In the Season 2 finale of "The Good Place," demon-with-a-conscience Michael (Ted Danson) visits Earth, and briefly gets behind the bar to sling drinks and advice.
The Sam Malone moment didn't represent cheap "Cheers" sentimentality as much as signal the latest twist for a high-concept sitcom with even higher aspirations.
The message: It's time to give the past another shot.
After a trip to hell and back, "The Good Place" returns for a third season Sept. 27, with the four limbo-laden human characters given a chance for a do-over at life.
The surprise endings (spoilers ahead) that capped the first two seasons of "The Good Place" both defied expectations – and made perfect sense, after the recovery from shock-infused laughter.
Season 1 introduced the human quartet, whose shared penchant for self-destruction plays out in deep individual flaws: We met Eleanor (Kristen Bell), a foul-mouthed scammer; Tahani (Jameela White), a British socialite consumed with envy and herself; Jason (Manny Jacinto), a not-always-lovable dumbbell; and Chidi (William Jackson Harper), a moral philosophy professor who can't make a decision.
After comically premature deaths, they land in "The Good Place" – ostensibly Heaven clad in a pleasantly dull suburbia where frozen yogurt and warmed-over banality flow. Michael created this seemingly benign after-world to ratchet up the torture of damned souls by turning them against one another.
But the four bond over Chidi's philosophy lessons, which slowly help open their minds to their earthly failures – and to the realization that the Good Place is actually the Bad Place.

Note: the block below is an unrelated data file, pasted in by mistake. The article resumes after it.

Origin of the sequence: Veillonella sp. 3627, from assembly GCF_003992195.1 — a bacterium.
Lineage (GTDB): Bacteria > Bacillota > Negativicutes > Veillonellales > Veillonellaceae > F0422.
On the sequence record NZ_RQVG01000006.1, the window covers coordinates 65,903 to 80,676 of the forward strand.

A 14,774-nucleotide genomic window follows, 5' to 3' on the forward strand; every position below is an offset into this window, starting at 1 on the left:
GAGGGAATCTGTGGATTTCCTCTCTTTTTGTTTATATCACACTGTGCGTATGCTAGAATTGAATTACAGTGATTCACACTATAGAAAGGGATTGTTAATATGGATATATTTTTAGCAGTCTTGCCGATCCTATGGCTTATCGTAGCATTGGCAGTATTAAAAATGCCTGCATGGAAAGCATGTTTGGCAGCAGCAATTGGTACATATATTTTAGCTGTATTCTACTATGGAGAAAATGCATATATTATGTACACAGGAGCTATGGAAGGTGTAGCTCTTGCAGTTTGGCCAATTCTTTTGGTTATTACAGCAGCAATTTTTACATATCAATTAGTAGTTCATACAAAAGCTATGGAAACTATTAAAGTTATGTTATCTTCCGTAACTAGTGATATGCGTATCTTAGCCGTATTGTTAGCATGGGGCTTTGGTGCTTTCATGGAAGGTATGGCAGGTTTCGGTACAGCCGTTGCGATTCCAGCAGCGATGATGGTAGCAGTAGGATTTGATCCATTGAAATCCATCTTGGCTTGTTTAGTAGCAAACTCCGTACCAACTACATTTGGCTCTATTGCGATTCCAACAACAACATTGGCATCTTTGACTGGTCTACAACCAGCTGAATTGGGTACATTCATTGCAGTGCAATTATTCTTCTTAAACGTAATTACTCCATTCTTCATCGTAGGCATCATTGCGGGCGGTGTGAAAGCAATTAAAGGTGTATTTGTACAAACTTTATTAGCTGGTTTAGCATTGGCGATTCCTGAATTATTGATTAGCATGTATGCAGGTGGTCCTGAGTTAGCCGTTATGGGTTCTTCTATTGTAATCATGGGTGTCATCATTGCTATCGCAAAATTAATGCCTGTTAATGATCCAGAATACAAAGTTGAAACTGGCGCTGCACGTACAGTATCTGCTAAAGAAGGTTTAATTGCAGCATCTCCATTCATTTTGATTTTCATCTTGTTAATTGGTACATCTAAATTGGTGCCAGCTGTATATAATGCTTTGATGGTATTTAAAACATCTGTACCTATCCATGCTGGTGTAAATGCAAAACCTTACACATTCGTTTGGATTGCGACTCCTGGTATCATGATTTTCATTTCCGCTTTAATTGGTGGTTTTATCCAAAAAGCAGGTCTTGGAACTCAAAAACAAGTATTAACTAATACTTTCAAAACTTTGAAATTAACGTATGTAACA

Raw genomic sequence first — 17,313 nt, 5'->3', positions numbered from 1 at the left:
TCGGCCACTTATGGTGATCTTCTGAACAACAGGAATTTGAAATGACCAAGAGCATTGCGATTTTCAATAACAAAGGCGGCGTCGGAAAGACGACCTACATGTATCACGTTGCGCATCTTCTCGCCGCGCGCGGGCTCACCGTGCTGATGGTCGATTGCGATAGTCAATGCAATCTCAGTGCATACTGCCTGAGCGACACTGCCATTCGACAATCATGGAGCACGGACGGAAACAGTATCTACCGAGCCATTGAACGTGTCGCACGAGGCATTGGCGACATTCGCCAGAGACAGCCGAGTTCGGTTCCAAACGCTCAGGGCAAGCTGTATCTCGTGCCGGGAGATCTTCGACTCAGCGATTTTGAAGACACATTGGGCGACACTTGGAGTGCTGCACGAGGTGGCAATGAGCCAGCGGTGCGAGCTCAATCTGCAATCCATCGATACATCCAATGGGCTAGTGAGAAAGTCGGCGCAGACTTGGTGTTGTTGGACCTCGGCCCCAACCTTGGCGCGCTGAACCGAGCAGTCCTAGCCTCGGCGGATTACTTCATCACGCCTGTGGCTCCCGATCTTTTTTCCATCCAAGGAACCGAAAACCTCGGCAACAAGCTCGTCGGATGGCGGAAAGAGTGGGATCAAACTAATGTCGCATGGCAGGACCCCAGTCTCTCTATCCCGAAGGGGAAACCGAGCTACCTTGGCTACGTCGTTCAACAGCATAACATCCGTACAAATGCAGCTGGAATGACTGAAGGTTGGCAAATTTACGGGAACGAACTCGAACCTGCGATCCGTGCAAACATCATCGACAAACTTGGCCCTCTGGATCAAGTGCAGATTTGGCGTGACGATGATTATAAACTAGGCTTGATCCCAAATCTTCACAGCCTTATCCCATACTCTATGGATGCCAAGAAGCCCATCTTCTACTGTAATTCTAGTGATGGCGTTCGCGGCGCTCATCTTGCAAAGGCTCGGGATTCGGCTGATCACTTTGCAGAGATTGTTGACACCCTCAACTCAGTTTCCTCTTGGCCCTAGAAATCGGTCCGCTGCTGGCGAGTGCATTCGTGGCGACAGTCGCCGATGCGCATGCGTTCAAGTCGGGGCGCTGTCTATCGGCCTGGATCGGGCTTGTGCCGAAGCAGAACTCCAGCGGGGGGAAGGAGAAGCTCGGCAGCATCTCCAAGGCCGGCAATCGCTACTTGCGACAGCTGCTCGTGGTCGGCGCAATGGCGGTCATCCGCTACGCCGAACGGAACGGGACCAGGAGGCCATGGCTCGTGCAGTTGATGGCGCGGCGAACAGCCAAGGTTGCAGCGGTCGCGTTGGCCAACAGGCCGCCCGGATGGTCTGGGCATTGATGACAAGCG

In Season 2, Michael grows to appreciate and even love the humans as they endure frequent memory-wipes and different iterations of the Good Place experience, figuring out their Bad Place plight every time. He engineers their escape, and gets them sent back to Earth so they can meet as strangers – and band together to earn spots in the Good Place.
The surreal NBC comedy, created by Michael Schur, is grounded in humor and just enough lofty thoughts to propel the action with a minimum of preaching. The show is about creating the best version of yourself – which means acting selflessly.
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Under that ever-timely definition, the characters (and probably most of us watching) aren't quite ready for the Good Place. There's much to be done – and undone.
It's going to take teamwork to tackle the eternal riddle. Whatever the answer, it seems likely, at least in Schur's world, that the Good Place is somewhere where everybody knows your name.